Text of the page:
Why Do Healthcare Costs Keep Rising?

Rising Costs

Each year, out-of-pocket medical expenses increase for patients. This is true for those with individual or employer-funded health plans and those who have no insurance. Since 2010, health insurance premiums have risen by 55%, outpacing wages and inflation. Health plans often have high premiums, high deductibles, and high out-of-pocket expenses. These challenges are compounded by frequent out-of-network medical bills too.

As of 2021, the majority of Americans do, in fact, have health insurance coverage— but only 62% report confidence in their ability to afford standard healthcare. This comes as no surprise since the average cost of a family health plan was $21,342 in 2020. Uninsured patients face even more uncertainty as they do not have insurance plans to protect them from expensive medical bills.

As time goes on, research into the healthcare industry continues to reveal startling causes and implications of rising out-of-pocket medical costs. High medical costs threaten the well-being of everyone. Patients are increasingly unable to afford medical care. One recent study demonstrated that nearly 60% of patients avoided visiting their physician because they were afraid of the cost.

Practices and providers lose revenue in this situation too – as patients either cannot afford the cost of care or they are afraid of taking on medical debt. It is important for providers, insurers, and practices to understand what is causing health care costs to rise so progress can be made in making healthcare affordable and equitable.

The Causes of Healthcare Costs

Patients today are healthcare consumers. However, the root causes of rising healthcare costs need more attention. The causes of this can be broken down into three areas:

Employer-based health plans
A lack of transparency among insurers
Patient behavior influenced by high costs

Employer-provided healthcare plans prove costly for many participants. Companies often engage in healthcare spending strategies that are motivated by tax incentives. By offering high-deductible insurance plans, many companies see employees opting for tax-exempt HSAs. Furthermore, employers tend to reduce their healthcare spending by opting for high premiums, deductibles, and copays. The amount they pay is tax-deductible for their organization and tax-exempt for employees. Nearly 50% of the population is insured via their employer, but from a macro view, this means that the cost of care and coverage is not a true consumer decision.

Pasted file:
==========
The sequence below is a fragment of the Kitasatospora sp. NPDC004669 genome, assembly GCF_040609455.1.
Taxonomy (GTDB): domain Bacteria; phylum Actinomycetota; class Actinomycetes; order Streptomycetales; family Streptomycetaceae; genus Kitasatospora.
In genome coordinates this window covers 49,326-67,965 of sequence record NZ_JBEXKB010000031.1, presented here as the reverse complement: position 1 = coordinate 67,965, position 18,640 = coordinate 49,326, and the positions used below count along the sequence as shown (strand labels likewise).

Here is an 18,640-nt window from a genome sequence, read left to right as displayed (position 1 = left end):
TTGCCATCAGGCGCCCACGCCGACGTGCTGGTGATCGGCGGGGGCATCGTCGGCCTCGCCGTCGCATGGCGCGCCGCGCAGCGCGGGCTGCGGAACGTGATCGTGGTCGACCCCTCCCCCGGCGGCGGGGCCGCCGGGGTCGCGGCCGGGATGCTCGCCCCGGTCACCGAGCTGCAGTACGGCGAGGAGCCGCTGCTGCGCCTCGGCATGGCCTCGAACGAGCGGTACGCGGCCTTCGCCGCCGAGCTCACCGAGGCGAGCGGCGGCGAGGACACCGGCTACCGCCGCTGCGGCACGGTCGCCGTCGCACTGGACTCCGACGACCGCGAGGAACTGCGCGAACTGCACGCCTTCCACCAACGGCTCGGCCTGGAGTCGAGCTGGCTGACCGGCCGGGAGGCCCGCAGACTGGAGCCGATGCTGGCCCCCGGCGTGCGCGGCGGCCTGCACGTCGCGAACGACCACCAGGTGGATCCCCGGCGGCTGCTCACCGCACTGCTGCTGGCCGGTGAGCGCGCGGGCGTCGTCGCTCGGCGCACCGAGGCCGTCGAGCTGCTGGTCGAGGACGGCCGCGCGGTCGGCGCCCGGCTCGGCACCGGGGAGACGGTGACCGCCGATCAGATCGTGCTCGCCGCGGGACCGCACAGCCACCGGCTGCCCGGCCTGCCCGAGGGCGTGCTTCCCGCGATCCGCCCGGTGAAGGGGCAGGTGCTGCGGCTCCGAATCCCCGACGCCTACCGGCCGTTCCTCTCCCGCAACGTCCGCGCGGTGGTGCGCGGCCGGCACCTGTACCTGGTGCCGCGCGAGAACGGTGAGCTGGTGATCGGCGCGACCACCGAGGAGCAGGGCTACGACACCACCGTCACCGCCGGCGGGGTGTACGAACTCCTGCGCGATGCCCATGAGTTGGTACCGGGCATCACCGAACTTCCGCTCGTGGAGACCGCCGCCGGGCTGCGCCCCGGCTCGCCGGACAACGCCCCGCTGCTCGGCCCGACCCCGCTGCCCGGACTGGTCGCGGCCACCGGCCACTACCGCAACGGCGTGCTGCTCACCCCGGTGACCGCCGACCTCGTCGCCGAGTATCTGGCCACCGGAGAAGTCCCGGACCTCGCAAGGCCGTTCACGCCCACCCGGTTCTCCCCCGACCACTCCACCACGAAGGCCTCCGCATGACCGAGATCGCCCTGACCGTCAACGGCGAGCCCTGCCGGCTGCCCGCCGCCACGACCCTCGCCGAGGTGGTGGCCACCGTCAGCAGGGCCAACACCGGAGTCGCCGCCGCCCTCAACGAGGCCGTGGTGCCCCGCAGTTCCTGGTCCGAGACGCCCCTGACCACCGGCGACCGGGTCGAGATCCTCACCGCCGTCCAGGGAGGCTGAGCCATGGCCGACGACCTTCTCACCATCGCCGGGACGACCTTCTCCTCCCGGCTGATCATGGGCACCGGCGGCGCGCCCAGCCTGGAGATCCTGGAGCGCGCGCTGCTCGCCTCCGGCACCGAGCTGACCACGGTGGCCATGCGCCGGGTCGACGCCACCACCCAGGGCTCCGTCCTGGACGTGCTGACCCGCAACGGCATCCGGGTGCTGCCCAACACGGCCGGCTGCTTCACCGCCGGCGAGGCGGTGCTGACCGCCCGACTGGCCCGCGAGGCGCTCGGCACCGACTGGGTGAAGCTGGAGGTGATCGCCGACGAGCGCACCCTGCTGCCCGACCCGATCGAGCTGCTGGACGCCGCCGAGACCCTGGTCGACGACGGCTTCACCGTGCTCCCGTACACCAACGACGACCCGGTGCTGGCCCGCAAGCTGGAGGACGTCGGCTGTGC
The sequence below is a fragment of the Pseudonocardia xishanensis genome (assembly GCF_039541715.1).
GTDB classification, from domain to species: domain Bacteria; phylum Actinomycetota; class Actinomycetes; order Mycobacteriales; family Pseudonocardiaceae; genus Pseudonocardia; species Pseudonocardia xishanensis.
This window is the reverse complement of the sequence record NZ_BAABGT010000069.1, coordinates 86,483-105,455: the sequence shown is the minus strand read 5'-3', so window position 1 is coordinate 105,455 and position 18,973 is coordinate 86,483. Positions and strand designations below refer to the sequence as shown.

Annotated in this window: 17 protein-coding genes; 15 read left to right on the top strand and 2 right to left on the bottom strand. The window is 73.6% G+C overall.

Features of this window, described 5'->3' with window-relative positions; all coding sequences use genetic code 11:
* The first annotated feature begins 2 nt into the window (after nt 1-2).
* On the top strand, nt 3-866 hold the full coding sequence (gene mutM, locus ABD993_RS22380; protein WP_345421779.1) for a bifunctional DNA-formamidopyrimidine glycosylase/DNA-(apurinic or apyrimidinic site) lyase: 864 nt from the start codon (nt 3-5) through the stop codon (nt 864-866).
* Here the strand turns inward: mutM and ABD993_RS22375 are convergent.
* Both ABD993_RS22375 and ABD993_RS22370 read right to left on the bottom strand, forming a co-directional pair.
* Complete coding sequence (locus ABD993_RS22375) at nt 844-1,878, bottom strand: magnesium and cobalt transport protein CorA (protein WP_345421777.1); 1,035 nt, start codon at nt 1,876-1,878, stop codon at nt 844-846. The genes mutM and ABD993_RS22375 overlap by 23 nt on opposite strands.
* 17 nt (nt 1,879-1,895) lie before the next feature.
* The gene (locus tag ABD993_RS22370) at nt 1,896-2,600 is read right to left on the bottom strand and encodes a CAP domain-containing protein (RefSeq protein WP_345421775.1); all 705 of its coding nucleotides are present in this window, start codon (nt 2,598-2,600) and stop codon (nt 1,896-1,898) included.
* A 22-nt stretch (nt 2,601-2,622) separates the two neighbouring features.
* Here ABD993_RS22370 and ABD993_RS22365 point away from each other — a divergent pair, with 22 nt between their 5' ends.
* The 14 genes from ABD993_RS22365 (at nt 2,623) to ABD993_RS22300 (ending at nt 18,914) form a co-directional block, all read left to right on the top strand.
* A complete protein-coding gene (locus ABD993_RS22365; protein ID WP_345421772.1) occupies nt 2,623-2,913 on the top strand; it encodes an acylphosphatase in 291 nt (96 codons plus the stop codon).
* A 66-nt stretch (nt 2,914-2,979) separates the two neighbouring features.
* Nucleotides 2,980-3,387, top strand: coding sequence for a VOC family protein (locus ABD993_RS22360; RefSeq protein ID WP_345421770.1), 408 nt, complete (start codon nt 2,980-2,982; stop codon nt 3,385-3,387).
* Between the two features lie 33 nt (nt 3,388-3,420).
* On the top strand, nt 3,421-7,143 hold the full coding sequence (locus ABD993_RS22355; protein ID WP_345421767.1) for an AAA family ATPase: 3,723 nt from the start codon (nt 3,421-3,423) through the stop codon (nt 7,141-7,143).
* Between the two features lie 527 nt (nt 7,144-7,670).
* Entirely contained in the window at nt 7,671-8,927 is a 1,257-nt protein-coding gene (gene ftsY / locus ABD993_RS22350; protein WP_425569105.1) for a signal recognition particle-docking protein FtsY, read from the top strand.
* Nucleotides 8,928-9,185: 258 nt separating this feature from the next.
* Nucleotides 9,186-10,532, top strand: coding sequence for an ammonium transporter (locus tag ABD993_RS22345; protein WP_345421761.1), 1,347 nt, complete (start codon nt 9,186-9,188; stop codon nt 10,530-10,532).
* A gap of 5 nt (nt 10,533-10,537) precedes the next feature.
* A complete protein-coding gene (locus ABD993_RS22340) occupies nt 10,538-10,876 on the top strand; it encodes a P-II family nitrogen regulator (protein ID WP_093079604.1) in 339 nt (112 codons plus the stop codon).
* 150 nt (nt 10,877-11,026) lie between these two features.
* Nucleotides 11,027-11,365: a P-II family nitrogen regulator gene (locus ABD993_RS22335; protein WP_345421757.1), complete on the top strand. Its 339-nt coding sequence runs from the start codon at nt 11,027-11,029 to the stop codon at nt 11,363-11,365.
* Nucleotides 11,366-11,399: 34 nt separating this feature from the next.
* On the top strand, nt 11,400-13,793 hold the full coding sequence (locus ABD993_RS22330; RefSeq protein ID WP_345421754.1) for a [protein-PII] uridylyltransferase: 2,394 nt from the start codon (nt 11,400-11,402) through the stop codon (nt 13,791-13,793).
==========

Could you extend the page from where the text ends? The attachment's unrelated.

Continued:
These practices and tax incentives drive up the cost of care. It is not uncommon for employees to pay high premiums and high deductibles with their employer-sponsored plans. These costly plans, combined with stagnating wages, are forcing more patients to avoid seeking preventive and routine care through their providers. Some employers are choosing to forgo health insurance altogether.

There is a considerable lack of transparency amongst health insurance providers. Many medical providers and insurers have been merging, which decreases market competition. Consequently, it is increasingly difficult to lower prices, improve productivity, and make innovations. With this financial strategy, providers and insurers can raise prices at their will. Furthermore, a lack of transparency is evident at the management and support team levels.

Oftentimes, there is miscommunication between the two, which can lead to patients paying for unnecessary medical procedures. In general, patients associate the most advanced technology and procedures with better care, even if the evidence is lacking. This can lead to duplicate testing and overtreatment. Most insurers operate with a fee-for-service system that reimburses for each medical procedure and visit. Naturally, the more services are provided, the more fees are paid.